Autism’s Parent Trap

Opinion piece in the New York Times.

At 10, my son is a far cry from the toddler who melted down when the sand was the wrong texture for drizzling. These days he embraces adventure, rides his bike, and repeats any story he tells five or six times. I remember thinking maybe we’d laugh someday at the lengths we went to when we were teaching him language — the flashcards, the drills, the repetitions. Now he’s 10 and talking at last in his own quirky ways, and we don’t laugh about the drills (though we laugh about plenty of other things). Language is a victory. So is connection and purposeful play. So are the simpler things: a full night’s sleep, a tantrum-free day.

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Thoughts on an Autistic Child’s Murder

Cammie writes periodically over at The Faster Times. Check out her posts there!

A few weeks ago a terrible story unfolded in a posh midtown Manhattan hotel where a 49-year-old mother, Gigi Jordan, was found “babbling and incoherent” beside the body of her eight-year-old son Jude, dead from an apparent overdose of ground up prescription pills, including Ambien and Xanax. Later it was…

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I Was Terrible at Talking About Autism. Now I Do Better.

Cammie writes periodically over at The Faster Times. Check out her posts there!

As a social butterfly type who obviously didn’t think through the 95% isolation aspect of writing when I chose my career as a writer of novels, book group visitations are a fabulous development. For some of us, in fact, they’re as rewarding as a paycheck: a group of friendly, literate…

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Family Dinner Was Impossible. Now It’s Pleasant. Thank You, RDI Therapy.

Cammie writes periodically over at The Faster Times. Check out her posts there!

For years, it’s been impossible to say why I insist nightly on setting out five plates and five forks and something hot in a pan that I’d be embarrassed by if any adult I wasn’t married to caught sight of. Though all research trumpets the importance of family dinners, I do sometimes wonder if these researchers actually do it themselves. These days, our dinners usually feel like a nightly gathering in which everyone thinks of new and imaginative ways to complain about the food…

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Lost and Sometimes Found: Mothering My Autistic Son

Cammie writes periodically over at The Faster Times. Check out her posts there!

If summer is a time for family reunions and visiting old friends, when you’re the parent of a child with autism, it’s also a time for taking stock and hoping to hear accolades from people who haven’t seen your child for a while:  I can’t believe how well he’s doing/how much he’s talking/how great he seems. Sadly, this summer, we haven’t heard too much of this.

All children with autism go through ups and downs.  There are phases of mysterious and surprising leaps, where you look at every supplement, every therapy and food he’s eaten to explain some new, remarkable clarity.  Then there are the phases like the one our 12-year-old, Ethan, seems to have been in most of the summer:  not dreadful, just a lot of mindless humming, lots of silence, lots of staring out windows watching other children play in our backyard…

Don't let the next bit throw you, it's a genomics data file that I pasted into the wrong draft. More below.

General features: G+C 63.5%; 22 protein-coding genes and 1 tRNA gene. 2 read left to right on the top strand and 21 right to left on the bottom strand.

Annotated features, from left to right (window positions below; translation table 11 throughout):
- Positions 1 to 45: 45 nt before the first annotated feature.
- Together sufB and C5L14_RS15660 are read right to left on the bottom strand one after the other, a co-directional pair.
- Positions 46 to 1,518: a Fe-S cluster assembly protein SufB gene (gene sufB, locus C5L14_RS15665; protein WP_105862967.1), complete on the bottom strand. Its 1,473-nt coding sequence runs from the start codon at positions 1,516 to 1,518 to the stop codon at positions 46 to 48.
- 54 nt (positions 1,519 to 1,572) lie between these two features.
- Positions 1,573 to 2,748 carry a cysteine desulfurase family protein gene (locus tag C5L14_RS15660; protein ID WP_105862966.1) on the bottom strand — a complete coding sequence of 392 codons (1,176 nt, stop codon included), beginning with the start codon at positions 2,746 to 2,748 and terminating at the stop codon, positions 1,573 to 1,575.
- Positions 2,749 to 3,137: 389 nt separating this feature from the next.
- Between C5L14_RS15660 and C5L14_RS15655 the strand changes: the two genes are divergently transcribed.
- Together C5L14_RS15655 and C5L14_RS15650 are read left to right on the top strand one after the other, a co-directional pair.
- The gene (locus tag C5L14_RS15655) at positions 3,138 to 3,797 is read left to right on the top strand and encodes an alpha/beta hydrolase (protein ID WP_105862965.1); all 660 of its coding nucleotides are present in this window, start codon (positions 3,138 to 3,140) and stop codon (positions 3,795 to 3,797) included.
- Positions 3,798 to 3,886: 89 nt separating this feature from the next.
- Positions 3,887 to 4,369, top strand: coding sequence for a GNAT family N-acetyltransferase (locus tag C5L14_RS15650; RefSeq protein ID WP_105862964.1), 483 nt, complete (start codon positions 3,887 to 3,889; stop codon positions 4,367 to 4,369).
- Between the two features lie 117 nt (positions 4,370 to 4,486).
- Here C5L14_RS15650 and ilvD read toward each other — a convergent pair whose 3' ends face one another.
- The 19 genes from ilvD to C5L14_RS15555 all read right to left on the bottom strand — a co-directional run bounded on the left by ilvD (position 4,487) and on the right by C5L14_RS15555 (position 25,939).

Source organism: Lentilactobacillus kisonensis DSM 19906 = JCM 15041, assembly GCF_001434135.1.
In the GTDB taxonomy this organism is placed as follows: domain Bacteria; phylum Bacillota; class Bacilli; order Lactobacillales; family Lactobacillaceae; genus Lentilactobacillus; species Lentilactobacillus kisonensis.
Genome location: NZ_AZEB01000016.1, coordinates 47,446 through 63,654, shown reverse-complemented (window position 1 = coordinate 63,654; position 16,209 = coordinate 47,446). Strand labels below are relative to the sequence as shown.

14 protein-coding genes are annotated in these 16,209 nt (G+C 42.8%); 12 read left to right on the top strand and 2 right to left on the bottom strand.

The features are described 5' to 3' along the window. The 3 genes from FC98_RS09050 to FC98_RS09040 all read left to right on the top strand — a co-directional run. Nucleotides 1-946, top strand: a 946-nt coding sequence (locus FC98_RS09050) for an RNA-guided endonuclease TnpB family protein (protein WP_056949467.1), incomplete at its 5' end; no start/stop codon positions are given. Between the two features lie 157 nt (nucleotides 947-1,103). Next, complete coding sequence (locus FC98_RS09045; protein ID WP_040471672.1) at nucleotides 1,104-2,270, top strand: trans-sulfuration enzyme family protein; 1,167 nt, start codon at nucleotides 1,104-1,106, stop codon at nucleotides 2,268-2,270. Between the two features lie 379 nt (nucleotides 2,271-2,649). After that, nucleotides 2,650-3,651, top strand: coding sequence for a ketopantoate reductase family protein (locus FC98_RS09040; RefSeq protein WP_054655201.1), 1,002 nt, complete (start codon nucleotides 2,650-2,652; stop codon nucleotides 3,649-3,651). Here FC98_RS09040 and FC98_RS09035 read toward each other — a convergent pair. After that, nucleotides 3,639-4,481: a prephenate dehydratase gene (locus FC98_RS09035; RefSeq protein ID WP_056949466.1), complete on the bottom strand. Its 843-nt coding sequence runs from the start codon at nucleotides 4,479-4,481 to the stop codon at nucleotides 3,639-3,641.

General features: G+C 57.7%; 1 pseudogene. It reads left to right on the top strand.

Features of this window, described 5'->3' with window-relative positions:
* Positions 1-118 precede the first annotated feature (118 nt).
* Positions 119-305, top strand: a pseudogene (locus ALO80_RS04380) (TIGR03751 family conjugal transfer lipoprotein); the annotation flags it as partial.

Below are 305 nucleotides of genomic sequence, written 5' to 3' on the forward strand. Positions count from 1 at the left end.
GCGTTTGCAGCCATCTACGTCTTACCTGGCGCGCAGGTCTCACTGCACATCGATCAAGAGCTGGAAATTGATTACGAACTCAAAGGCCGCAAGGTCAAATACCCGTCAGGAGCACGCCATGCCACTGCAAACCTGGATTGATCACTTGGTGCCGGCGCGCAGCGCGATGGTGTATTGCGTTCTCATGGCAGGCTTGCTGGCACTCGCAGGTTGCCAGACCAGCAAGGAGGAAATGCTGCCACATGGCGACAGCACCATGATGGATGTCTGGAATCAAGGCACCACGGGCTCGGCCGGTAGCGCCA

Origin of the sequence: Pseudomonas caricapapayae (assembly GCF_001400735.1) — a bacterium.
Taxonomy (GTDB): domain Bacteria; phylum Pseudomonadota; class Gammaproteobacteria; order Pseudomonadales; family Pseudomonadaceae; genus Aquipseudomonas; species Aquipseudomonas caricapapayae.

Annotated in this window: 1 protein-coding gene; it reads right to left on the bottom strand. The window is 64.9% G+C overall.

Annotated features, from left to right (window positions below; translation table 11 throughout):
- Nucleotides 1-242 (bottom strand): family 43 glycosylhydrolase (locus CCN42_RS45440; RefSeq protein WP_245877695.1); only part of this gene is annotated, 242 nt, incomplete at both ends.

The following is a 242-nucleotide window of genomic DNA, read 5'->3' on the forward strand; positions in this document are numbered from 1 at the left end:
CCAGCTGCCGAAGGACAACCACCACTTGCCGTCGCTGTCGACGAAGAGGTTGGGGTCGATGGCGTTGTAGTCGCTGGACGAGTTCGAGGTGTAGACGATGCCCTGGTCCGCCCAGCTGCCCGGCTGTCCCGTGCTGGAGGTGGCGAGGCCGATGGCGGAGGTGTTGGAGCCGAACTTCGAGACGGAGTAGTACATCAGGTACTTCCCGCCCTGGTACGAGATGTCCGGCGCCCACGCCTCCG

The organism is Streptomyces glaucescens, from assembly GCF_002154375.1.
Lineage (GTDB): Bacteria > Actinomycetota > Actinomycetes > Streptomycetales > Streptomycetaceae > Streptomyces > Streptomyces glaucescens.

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You’re Autistic and You’re 22? You’re Out of Luck.

Cammie writes periodically over at The Faster Times. Check out her posts there!

Back in April, National Autism Awareness month, I couldn’t help noticing in the wall-to-wall coverage (truly, did anyone make it through the month without watching Sanjay Gupta wrinkle his brow and talk about the new 1 in 150 children diagnosed figure at least once? My guess is no) was the nearly universal focus on children under the age of 8. It’s as if autism fades away (it doesn’t, trust me) and there is no adult population to be dealt with.

There is. Again, trust me.

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Hey, Jenny McCarthy: Don’t Say “Cured.”

Cammie writes periodically over at The Faster Times. Check out her posts there!

Pity poor Jenny McCarthy. All she did was cure her son’s autism by changing his diet, and then — overwhelmed by gratitude — promised God she’d testify to this miracle on every talk show she could get on and then she landed at the bottom of an Internet pile-up of raging parents whose anger seems to have taken her by surprise. ”I mean, I don’t know,” she says. ”I’m just trying to help, giving people hope.”

Quoting her verbatim is one of the problems…

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The Mystery of Autism

This article about Cammie was published in the alumni magazine of her alma mater, Kenyon College, in Fall 2006.

Cammie McGovern ’85 recently published her second novel, Eye Contact, an absorbing murder mystery in which Adam, an autistic boy, is the only witness to a child’s murder. Adam’s mother, Kara, works to unlock the mystery of her son’s autism as she tries to learn the identity of the killer. The book has been well reviewed, and film rights have been purchased by actress Julia Roberts. McGovern, the mother of an autistic boy herself, is donating a portion of the movie-rights sales and book sales to Whole Children, an after-school therapeutic play center she started along with other parents like her. Whole Children has been successful in improving the lives and development of children along the autistic spectrum.

Recently, the Bulletin had a chance to speak with McGovern about Eye Contact, autism, and the writing life.

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